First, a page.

Central Corridor light rail: 60-day congressional review begins
All aboard for St. Paul?
Congress has 60 days to approve funding for its half of the $957 million cost of a light rail line linking Minneapolis to St. Paul.
The clock was set in motion when the Federal Transit Administration sent the approved Full Funding Grant Agreement to Capitol Hill, the Met Council said today.
Boosters say the largest public works project in state history has already has spent $145 million for design, property, and construction. To goose it along, supporters are positioning the project as a way to create 3,400 private-sector jobs.
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Construction for the line began on the West Bank in December, with pier work under the Washington Avenue Bridge. Minneapolis Water, Qwest, Xcel Energy, Comcast, and CenterPoint Energy are also beginning utility relocation on the East Bank and Stadium Village. And last month, ground was broken on a massive overhaul of St. Paul's Union Depot, where the Central Corridor line will end. That $243 million project will employ some 3,000 workers over the course of two years or more to refurbish it as a hub for passenger rail and buses.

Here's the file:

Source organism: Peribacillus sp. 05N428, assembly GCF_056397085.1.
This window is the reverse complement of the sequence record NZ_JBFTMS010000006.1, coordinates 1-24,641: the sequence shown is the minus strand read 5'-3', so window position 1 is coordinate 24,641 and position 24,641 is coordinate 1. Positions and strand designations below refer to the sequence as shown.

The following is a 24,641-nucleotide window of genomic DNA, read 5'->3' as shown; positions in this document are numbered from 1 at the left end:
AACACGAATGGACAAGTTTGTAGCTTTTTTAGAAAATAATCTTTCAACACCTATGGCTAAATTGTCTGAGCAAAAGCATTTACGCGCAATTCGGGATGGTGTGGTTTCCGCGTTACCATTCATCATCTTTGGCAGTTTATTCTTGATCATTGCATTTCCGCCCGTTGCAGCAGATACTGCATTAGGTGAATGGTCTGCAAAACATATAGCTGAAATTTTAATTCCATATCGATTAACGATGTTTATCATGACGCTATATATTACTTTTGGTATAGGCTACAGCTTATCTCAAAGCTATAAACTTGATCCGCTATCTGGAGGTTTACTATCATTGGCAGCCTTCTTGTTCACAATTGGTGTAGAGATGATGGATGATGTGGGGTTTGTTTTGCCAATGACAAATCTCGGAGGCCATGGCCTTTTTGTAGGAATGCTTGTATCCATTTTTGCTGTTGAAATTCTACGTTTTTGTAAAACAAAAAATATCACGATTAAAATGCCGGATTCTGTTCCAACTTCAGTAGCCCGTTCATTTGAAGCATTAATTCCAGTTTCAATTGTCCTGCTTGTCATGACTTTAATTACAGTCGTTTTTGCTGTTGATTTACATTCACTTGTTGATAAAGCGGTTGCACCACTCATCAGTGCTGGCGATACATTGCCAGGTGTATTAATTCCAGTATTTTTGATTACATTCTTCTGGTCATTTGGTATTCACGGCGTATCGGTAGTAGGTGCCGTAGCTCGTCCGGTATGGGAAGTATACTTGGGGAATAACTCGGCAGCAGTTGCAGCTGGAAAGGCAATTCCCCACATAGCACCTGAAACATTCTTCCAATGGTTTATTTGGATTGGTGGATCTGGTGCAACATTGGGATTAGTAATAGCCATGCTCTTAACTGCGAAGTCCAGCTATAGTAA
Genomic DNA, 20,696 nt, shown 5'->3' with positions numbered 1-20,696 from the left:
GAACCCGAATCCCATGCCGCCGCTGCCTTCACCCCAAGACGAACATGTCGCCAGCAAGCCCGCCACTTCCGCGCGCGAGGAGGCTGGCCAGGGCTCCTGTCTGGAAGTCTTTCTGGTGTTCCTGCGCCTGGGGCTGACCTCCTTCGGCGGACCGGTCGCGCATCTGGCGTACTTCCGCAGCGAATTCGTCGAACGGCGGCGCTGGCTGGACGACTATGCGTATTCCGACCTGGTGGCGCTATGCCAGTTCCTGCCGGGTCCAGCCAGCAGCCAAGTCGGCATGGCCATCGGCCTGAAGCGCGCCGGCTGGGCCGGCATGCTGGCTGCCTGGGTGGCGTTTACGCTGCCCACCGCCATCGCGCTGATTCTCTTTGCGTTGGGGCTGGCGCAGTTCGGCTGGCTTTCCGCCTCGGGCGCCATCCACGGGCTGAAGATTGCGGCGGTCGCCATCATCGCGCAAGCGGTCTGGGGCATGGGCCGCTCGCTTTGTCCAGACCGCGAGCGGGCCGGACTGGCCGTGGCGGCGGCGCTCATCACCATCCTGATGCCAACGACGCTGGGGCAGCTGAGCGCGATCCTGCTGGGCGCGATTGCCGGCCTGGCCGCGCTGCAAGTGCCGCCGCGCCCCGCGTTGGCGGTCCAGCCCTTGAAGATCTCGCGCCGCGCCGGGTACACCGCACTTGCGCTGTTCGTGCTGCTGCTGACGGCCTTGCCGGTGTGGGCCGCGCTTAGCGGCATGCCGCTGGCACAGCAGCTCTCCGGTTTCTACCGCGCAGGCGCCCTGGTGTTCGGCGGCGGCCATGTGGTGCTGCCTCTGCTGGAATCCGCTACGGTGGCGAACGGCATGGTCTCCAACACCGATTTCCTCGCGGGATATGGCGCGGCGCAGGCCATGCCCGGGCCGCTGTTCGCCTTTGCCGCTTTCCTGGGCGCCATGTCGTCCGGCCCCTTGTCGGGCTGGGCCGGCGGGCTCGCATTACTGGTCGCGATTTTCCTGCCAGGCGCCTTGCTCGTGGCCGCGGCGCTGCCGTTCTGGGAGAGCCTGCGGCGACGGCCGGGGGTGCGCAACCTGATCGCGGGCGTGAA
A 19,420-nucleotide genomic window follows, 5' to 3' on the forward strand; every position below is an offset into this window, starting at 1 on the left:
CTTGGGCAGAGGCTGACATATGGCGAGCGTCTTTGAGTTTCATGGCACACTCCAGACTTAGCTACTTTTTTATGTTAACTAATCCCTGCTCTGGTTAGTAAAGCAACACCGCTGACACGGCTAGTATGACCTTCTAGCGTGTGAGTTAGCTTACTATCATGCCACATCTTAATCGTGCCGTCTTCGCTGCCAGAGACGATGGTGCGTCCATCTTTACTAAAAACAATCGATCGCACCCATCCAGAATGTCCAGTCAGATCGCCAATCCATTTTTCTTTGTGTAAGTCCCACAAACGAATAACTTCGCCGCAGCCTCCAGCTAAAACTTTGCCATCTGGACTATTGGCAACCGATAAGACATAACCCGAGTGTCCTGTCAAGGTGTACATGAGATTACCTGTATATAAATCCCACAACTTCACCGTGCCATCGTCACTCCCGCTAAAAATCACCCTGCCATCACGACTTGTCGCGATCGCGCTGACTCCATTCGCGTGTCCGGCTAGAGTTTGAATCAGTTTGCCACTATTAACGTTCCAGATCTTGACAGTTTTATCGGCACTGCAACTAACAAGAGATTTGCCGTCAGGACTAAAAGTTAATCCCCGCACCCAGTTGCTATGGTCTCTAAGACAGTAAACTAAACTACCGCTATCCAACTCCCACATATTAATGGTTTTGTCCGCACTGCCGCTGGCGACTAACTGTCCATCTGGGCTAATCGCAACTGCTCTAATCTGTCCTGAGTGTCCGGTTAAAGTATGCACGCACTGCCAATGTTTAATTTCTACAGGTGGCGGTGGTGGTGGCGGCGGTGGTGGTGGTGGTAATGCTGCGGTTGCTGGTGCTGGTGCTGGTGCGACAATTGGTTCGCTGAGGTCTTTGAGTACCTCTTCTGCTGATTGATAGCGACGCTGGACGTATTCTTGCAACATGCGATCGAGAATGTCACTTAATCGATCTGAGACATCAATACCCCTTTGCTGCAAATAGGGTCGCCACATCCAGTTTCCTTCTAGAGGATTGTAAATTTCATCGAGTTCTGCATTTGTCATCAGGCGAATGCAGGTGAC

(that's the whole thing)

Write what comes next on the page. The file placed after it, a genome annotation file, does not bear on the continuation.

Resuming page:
The Central Corridor line, the next step in a transit plan that began with the Hiawatha Line, is projected to haul 41,000 riders a week by 2030. But its construction has been controversial. The University of Minnesota and Minnesota Public Radio both tried unsuccessfully to stymie the project out of fears that the line would be disruptive. And just the other day, a judge chided the Met Council for failing to adequately address the complaints of business owners along the line that its construction would harm their bottom lines.
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